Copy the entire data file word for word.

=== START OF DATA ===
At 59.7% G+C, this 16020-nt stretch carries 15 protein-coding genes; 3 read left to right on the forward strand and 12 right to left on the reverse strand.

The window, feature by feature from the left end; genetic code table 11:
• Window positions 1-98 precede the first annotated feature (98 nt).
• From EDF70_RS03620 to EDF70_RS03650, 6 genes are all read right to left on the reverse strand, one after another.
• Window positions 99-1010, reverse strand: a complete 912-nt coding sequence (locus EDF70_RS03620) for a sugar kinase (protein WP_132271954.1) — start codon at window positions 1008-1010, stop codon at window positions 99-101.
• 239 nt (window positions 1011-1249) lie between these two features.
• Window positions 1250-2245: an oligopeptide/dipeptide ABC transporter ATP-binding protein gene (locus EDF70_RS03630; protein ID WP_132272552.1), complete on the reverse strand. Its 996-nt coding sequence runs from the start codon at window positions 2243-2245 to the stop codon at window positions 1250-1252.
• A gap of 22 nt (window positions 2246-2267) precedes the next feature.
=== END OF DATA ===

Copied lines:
At 59.7% G+C, this 16020-nt stretch carries 15 protein-coding genes; 3 read left to right on the forward strand and 12 right to left on the reverse strand.

The window, feature by feature from the left end; genetic code table 11:
• Window positions 1-98 precede the first annotated feature (98 nt).
• From EDF70_RS03620 to EDF70_RS03650, 6 genes are all read right to left on the reverse strand, one after another.
• Window positions 99-1010, reverse strand: a complete 912-nt coding sequence (locus EDF70_RS03620) for a sugar kinase (protein WP_132271954.1) — start codon at window positions 1008-1010, stop codon at window positions 99-101.
• 239 nt (window positions 1011-1249) lie between these two features.
• Window positions 1250-2245: an oligopeptide/dipeptide ABC transporter ATP-binding protein gene (locus EDF70_RS03630; protein ID WP_132272552.1), complete on the reverse strand. Its 996-nt coding sequence runs from the start codon at window positions 2243-2245 to the stop codon at window positions 1250-1252.
• A gap of 22 nt (window positions 2246-2267) precedes the next feature.